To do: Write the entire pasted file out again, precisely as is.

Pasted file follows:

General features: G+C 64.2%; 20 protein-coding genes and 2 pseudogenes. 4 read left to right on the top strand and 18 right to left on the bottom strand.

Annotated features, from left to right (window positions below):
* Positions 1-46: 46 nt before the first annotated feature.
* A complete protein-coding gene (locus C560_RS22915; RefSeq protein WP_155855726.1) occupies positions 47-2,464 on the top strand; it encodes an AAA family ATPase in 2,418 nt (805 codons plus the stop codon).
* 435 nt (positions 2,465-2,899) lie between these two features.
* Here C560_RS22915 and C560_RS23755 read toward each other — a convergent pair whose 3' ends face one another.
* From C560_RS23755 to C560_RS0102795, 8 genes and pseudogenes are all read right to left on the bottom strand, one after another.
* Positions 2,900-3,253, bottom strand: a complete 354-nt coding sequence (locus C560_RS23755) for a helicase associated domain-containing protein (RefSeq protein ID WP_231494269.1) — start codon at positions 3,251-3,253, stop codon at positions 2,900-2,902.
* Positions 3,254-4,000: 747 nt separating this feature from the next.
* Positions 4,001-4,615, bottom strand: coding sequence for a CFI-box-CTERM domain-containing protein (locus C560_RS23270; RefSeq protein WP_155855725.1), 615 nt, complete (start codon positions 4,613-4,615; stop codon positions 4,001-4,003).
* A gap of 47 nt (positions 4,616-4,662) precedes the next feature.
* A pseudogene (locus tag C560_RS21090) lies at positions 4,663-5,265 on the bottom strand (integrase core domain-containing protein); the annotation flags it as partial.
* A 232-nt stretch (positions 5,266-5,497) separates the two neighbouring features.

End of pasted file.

General features: G+C 64.2%; 20 protein-coding genes and 2 pseudogenes. 4 read left to right on the top strand and 18 right to left on the bottom strand.

Annotated features, from left to right (window positions below):
* Positions 1-46: 46 nt before the first annotated feature.
* A complete protein-coding gene (locus C560_RS22915; RefSeq protein WP_155855726.1) occupies positions 47-2,464 on the top strand; it encodes an AAA family ATPase in 2,418 nt (805 codons plus the stop codon).
* 435 nt (positions 2,465-2,899) lie between these two features.
* Here C560_RS22915 and C560_RS23755 read toward each other — a convergent pair whose 3' ends face one another.
* From C560_RS23755 to C560_RS0102795, 8 genes and pseudogenes are all read right to left on the bottom strand, one after another.
* Positions 2,900-3,253, bottom strand: a complete 354-nt coding sequence (locus C560_RS23755) for a helicase associated domain-containing protein (RefSeq protein ID WP_231494269.1) — start codon at positions 3,251-3,253, stop codon at positions 2,900-2,902.
* Positions 3,254-4,000: 747 nt separating this feature from the next.
* Positions 4,001-4,615, bottom strand: coding sequence for a CFI-box-CTERM domain-containing protein (locus C560_RS23270; RefSeq protein WP_155855725.1), 615 nt, complete (start codon positions 4,613-4,615; stop codon positions 4,001-4,003).
* A gap of 47 nt (positions 4,616-4,662) precedes the next feature.
* A pseudogene (locus tag C560_RS21090) lies at positions 4,663-5,265 on the bottom strand (integrase core domain-containing protein); the annotation flags it as partial.
* A 232-nt stretch (positions 5,266-5,497) separates the two neighbouring features.